Postoperative Delirium as a Target for Surgical Quality Improvement

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To explore hospital-level variation in postoperative delirium using a multi-institutional data source.


Postoperative delirium is closely related to serious morbidity, disability, and death in older adults. Yet, surgeons and hospitals rarely measure delirium rates, which limits quality improvement efforts.


The American College of Surgeons National Surgical Quality Improvement Program (ACS NSQIP) Geriatric Surgery Pilot (2014 to 2015) collects geriatric-specific variables, including postoperative delirium using a standardized definition. Hierarchical logistic regression models, adjusted for case mix [Current Procedural Terminology (CPT) code] and patient risk factors, yielded risk-adjusted and smoothed odds ratios (ORs) for hospital performance. Model performance was assessed with Hosmer-Lemeshow (HL) statistic and c-statistics, and compared across surgical specialties.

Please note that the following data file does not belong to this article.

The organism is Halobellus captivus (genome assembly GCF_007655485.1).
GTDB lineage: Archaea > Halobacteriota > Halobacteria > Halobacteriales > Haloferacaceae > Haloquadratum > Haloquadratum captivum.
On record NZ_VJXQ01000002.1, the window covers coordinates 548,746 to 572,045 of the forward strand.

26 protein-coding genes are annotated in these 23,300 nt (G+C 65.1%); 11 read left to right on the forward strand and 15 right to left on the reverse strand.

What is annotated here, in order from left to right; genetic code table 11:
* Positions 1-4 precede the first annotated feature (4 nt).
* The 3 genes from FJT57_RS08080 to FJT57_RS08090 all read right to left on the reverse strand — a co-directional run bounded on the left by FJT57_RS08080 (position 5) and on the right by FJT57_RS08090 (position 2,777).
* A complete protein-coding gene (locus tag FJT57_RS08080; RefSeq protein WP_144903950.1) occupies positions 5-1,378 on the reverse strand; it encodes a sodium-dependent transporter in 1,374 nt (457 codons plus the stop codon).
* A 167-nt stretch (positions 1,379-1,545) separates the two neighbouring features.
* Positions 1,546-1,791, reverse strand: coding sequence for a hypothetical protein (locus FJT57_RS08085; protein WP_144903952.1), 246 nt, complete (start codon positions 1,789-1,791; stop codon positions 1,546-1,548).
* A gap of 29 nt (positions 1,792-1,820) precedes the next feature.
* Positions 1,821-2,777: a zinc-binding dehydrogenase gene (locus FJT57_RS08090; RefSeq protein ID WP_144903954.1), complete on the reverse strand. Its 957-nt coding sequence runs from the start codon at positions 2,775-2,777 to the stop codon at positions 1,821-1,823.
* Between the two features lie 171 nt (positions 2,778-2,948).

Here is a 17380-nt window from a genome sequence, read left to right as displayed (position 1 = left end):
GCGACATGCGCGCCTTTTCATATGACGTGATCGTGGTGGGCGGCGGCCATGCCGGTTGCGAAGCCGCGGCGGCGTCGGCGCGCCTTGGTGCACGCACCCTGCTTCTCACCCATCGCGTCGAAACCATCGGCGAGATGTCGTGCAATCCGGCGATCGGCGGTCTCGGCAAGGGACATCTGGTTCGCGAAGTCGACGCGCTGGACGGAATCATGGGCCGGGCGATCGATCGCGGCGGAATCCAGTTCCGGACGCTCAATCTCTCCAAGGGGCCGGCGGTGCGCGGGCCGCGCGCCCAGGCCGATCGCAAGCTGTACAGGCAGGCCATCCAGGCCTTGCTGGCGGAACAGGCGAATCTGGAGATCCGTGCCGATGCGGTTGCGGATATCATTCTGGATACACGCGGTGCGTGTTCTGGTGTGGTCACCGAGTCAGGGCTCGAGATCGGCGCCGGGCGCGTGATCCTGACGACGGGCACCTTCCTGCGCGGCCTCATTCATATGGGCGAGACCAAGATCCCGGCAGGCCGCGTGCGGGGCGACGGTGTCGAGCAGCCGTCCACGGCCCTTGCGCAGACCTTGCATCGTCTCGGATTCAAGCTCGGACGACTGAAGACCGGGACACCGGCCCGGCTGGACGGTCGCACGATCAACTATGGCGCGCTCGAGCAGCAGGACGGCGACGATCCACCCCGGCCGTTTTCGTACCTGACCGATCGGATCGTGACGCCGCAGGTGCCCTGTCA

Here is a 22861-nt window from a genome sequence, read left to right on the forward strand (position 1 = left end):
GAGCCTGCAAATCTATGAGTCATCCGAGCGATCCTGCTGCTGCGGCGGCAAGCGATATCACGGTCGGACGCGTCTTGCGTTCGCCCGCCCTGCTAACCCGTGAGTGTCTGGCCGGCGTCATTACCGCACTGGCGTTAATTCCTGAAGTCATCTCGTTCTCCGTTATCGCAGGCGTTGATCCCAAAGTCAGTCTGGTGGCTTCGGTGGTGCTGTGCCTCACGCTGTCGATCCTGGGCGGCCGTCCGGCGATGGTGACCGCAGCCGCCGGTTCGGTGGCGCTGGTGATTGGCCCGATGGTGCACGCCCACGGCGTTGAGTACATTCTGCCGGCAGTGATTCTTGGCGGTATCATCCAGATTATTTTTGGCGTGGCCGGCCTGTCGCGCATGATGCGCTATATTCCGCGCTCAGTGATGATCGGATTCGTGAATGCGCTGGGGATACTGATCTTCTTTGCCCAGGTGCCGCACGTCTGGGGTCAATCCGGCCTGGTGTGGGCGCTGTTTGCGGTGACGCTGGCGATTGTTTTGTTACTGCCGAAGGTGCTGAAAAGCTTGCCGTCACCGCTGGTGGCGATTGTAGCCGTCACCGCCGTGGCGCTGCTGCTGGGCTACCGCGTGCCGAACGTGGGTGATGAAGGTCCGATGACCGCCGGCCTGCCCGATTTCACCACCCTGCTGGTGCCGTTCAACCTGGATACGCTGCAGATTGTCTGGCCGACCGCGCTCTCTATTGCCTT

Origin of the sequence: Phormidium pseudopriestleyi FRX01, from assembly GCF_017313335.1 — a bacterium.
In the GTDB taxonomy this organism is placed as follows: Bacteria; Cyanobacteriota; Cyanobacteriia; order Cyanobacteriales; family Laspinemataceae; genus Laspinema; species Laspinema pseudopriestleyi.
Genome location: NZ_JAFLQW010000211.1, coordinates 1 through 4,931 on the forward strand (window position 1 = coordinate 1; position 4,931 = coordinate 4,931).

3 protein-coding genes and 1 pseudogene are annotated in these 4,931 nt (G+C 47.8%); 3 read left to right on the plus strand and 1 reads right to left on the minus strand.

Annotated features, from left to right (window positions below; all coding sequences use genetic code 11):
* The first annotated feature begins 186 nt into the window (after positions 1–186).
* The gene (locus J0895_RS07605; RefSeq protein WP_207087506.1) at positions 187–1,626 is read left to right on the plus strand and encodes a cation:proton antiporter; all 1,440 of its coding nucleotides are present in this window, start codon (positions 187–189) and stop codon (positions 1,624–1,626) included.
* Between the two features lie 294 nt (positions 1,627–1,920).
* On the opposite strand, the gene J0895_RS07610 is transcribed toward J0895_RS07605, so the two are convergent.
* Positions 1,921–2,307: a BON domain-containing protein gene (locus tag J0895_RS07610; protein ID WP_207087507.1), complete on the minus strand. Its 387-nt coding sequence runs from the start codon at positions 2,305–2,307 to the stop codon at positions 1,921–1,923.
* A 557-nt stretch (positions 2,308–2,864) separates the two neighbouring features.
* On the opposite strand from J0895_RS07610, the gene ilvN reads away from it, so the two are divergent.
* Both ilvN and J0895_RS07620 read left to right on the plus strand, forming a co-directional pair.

Twenty thousand two hundred twelve older adults (≥65 years) underwent inpatient operations at 30 hospitals. Postoperative delirium occurred in 2427 patients (12.0%) with variation across specialties, from 4.7% in gynecology to 13.7% in cardiothoracic surgery. Hierarchical modeling with 20 risk factors (HL = 9.423, P = 0.31; c-statistic 0.86) identified 13 hospitals as statistical outliers (5 good, 8 poor performers). Per hospital, the median risk-adjusted delirium rate was 10.4% (range 3.2% to 27.5%). Operation-specific risk and preoperative cognitive impairment (OR 2.9, 95% confidence interval 2.5–3.5) were the strongest predictors. The model performed well across surgical specialties (orthopedic, general surgery, and vascular surgery).


Rates of postoperative delirium varied 8.5-fold across hospitals, and can feasibly be measured in surgical quality datasets. The model performed well with 10 to 12 variables and demonstrated applicability across surgical specialties. Such efforts are critical to better tailor quality improvement to older surgical patients.

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